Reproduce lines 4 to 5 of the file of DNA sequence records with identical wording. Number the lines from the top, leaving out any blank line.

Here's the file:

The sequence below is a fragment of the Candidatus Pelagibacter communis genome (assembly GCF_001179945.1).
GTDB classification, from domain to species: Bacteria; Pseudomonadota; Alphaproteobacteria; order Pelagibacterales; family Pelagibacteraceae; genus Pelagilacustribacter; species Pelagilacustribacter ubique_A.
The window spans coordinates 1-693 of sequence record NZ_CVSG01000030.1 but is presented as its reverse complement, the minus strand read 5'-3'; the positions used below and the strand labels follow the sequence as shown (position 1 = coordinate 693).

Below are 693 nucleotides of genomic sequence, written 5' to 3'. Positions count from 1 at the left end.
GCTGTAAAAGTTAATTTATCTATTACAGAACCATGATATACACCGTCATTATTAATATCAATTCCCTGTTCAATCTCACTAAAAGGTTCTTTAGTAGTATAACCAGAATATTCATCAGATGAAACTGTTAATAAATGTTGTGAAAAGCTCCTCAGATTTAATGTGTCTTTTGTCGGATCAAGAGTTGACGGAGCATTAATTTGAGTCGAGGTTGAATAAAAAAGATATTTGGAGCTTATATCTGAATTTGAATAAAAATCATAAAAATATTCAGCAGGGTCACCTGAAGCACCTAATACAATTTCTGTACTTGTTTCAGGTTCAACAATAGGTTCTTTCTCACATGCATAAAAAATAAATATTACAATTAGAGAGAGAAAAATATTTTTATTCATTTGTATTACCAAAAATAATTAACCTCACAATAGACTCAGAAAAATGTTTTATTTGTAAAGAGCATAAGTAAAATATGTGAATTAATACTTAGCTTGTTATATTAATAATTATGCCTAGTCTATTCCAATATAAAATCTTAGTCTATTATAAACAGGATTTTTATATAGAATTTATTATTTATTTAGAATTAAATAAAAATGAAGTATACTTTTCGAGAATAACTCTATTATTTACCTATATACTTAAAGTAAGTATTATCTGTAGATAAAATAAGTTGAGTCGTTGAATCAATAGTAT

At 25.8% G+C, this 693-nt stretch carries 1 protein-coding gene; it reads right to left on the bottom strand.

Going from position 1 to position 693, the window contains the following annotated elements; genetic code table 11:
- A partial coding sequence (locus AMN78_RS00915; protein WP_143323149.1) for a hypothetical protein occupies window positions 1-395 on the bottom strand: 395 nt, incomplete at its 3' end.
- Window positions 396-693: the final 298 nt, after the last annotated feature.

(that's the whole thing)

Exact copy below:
Below are 693 nucleotides of genomic sequence, written 5' to 3'. Positions count from 1 at the left end.
GCTGTAAAAGTTAATTTATCTATTACAGAACCATGATATACACCGTCATTATTAATATCAATTCCCTGTTCAATCTCACTAAAAGGTTCTTTAGTAGTATAACCAGAATATTCATCAGATGAAACTGTTAATAAATGTTGTGAAAAGCTCCTCAGATTTAATGTGTCTTTTGTCGGATCAAGAGTTGACGGAGCATTAATTTGAGTCGAGGTTGAATAAAAAAGATATTTGGAGCTTATATCTGAATTTGAATAAAAATCATAAAAATATTCAGCAGGGTCACCTGAAGCACCTAATACAATTTCTGTACTTGTTTCAGGTTCAACAATAGGTTCTTTCTCACATGCATAAAAAATAAATATTACAATTAGAGAGAGAAAAATATTTTTATTCATTTGTATTACCAAAAATAATTAACCTCACAATAGACTCAGAAAAATGTTTTATTTGTAAAGAGCATAAGTAAAATATGTGAATTAATACTTAGCTTGTTATATTAATAATTATGCCTAGTCTATTCCAATATAAAATCTTAGTCTATTATAAACAGGATTTTTATATAGAATTTATTATTTATTTAGAATTAAATAAAAATGAAGTATACTTTTCGAGAATAACTCTATTATTTACCTATATACTTAAAGTAAGTATTATCTGTAGATAAAATAAGTTGAGTCGTTGAATCAATAGTAT